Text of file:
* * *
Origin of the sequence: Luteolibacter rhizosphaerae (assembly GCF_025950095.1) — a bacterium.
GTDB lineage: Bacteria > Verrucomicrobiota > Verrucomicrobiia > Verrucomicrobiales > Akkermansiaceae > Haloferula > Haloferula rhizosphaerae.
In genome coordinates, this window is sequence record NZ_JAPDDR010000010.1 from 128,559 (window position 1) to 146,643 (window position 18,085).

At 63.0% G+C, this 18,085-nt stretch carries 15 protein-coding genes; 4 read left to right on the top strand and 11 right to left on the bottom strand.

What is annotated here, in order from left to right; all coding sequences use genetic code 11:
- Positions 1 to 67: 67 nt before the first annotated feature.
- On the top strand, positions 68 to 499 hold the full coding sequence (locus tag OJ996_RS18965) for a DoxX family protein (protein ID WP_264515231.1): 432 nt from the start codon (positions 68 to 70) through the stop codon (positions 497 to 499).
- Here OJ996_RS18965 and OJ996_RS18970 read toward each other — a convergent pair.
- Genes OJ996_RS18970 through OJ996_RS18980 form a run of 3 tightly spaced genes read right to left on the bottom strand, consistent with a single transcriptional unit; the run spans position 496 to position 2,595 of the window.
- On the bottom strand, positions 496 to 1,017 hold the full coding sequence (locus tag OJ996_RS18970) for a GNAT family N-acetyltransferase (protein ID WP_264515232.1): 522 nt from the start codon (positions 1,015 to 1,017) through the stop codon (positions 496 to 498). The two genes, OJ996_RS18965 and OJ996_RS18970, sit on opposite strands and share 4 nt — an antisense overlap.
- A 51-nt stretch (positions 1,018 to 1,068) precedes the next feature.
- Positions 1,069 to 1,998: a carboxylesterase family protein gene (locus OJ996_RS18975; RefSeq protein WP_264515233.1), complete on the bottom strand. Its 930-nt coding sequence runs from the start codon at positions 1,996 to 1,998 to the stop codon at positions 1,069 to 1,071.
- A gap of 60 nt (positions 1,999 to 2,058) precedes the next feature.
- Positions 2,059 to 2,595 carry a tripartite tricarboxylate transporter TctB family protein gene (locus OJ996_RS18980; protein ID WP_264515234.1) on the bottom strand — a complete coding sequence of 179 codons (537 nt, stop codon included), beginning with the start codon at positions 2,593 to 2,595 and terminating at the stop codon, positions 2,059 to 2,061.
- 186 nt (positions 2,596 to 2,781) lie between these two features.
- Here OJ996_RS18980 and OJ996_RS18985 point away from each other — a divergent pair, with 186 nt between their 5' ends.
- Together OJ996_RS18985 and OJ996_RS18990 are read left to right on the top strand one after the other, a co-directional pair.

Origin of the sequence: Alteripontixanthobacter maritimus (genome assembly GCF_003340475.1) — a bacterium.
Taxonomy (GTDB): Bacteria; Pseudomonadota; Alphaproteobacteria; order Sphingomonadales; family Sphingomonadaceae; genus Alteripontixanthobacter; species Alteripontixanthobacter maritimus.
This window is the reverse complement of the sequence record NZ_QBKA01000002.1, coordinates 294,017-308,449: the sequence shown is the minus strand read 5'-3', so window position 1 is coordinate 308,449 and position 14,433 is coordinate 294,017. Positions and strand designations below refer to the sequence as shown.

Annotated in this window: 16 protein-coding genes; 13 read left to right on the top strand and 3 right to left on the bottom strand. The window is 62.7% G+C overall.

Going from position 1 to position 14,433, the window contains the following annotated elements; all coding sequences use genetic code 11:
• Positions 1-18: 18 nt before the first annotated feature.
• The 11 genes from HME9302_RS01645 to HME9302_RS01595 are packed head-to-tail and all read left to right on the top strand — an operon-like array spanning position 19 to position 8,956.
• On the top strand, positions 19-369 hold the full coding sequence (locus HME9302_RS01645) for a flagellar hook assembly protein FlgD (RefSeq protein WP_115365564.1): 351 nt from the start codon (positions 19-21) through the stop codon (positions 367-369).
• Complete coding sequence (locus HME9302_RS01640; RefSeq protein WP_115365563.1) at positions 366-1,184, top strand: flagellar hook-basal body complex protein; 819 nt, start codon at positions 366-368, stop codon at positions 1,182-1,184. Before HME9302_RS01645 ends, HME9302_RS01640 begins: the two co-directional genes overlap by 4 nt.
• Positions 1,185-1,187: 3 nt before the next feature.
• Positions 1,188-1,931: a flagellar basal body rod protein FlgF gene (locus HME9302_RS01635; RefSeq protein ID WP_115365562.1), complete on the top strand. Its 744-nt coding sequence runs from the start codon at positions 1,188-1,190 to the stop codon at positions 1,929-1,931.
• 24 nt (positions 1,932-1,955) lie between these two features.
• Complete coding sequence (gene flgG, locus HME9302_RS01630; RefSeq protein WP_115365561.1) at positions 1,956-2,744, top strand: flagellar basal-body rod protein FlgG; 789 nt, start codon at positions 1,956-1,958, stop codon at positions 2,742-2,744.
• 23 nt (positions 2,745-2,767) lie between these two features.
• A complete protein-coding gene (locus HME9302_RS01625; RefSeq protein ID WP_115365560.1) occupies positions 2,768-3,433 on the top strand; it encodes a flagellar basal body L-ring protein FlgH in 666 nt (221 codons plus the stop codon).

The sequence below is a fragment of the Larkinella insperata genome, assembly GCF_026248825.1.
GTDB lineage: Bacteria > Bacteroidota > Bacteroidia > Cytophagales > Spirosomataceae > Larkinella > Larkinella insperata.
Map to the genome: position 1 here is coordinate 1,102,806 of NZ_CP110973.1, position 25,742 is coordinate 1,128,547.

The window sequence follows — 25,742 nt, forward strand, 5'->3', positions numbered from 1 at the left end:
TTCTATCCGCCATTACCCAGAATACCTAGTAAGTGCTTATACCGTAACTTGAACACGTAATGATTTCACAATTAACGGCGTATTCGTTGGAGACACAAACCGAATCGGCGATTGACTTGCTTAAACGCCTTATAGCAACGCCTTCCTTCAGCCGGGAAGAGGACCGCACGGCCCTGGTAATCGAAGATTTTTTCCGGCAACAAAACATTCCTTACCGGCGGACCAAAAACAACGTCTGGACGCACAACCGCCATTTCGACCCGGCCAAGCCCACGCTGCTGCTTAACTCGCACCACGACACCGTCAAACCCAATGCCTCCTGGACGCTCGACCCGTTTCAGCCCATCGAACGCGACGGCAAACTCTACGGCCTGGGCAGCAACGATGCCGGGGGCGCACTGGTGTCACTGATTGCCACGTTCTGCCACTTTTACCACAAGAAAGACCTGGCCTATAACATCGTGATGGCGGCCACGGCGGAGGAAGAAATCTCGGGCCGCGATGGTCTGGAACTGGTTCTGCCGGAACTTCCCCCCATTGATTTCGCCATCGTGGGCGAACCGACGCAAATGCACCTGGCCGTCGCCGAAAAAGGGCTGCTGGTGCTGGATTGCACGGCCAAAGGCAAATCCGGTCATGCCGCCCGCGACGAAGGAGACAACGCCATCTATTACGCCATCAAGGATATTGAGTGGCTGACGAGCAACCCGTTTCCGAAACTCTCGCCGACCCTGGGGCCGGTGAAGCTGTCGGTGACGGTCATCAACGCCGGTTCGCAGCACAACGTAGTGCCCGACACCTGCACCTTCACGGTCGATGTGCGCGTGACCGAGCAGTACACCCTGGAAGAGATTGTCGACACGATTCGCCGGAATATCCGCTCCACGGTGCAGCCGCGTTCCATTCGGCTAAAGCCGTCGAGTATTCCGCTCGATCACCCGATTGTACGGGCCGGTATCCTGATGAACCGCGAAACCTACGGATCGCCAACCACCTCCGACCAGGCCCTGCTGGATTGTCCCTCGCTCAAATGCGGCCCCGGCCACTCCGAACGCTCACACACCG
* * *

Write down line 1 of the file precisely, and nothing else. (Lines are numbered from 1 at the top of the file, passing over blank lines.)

Origin of the sequence: Luteolibacter rhizosphaerae (assembly GCF_025950095.1) — a bacterium.